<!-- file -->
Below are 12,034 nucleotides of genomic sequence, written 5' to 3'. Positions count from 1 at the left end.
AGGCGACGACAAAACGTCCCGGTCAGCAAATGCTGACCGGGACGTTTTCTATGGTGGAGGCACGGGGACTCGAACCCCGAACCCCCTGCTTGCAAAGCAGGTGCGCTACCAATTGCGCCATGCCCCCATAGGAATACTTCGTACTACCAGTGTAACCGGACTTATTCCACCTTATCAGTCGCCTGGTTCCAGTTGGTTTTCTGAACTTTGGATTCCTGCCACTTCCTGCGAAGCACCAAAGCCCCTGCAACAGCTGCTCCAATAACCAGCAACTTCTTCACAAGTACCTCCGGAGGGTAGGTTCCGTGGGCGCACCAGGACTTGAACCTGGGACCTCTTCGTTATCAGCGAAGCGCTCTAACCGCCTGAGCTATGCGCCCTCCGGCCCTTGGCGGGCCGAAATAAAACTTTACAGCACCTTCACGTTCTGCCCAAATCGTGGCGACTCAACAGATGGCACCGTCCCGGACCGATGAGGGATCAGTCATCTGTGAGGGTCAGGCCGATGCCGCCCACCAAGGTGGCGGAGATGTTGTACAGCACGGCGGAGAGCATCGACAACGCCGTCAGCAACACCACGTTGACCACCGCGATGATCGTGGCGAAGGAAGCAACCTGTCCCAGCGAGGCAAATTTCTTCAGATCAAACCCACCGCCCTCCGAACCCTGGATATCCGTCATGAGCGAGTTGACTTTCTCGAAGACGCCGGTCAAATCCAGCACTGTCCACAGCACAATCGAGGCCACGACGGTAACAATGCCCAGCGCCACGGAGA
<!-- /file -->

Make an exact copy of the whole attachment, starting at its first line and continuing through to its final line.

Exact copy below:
Below are 12,034 nucleotides of genomic sequence, written 5' to 3'. Positions count from 1 at the left end.
AGGCGACGACAAAACGTCCCGGTCAGCAAATGCTGACCGGGACGTTTTCTATGGTGGAGGCACGGGGACTCGAACCCCGAACCCCCTGCTTGCAAAGCAGGTGCGCTACCAATTGCGCCATGCCCCCATAGGAATACTTCGTACTACCAGTGTAACCGGACTTATTCCACCTTATCAGTCGCCTGGTTCCAGTTGGTTTTCTGAACTTTGGATTCCTGCCACTTCCTGCGAAGCACCAAAGCCCCTGCAACAGCTGCTCCAATAACCAGCAACTTCTTCACAAGTACCTCCGGAGGGTAGGTTCCGTGGGCGCACCAGGACTTGAACCTGGGACCTCTTCGTTATCAGCGAAGCGCTCTAACCGCCTGAGCTATGCGCCCTCCGGCCCTTGGCGGGCCGAAATAAAACTTTACAGCACCTTCACGTTCTGCCCAAATCGTGGCGACTCAACAGATGGCACCGTCCCGGACCGATGAGGGATCAGTCATCTGTGAGGGTCAGGCCGATGCCGCCCACCAAGGTGGCGGAGATGTTGTACAGCACGGCGGAGAGCATCGACAACGCCGTCAGCAACACCACGTTGACCACCGCGATGATCGTGGCGAAGGAAGCAACCTGTCCCAGCGAGGCAAATTTCTTCAGATCAAACCCACCGCCCTCCGAACCCTGGATATCCGTCATGAGCGAGTTGACTTTCTCGAAGACGCCGGTCAAATCCAGCACTGTCCACAGCACAATCGAGGCCACGACGGTAACAATGCCCAGCGCCACGGAGA